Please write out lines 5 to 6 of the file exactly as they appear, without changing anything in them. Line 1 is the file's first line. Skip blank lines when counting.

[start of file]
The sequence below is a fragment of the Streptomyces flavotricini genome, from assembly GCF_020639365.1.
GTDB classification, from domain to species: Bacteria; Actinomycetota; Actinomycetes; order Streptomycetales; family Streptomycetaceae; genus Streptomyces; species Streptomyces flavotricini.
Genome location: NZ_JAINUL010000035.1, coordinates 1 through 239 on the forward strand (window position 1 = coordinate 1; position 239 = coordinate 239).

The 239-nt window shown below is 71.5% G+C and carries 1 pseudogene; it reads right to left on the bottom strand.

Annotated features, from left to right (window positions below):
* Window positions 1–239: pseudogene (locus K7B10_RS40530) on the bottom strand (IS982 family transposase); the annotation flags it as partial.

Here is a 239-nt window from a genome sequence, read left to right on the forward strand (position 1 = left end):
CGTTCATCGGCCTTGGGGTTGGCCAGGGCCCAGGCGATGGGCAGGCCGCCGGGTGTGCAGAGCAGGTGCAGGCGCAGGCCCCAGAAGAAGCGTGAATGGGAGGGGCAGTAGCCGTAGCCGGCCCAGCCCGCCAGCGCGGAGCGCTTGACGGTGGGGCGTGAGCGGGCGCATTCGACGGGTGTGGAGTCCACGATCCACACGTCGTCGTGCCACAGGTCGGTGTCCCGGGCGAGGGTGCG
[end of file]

Annotated features, from left to right (window positions below):
* Window positions 1–239: pseudogene (locus K7B10_RS40530) on the bottom strand (IS982 family transposase); the annotation flags it as partial.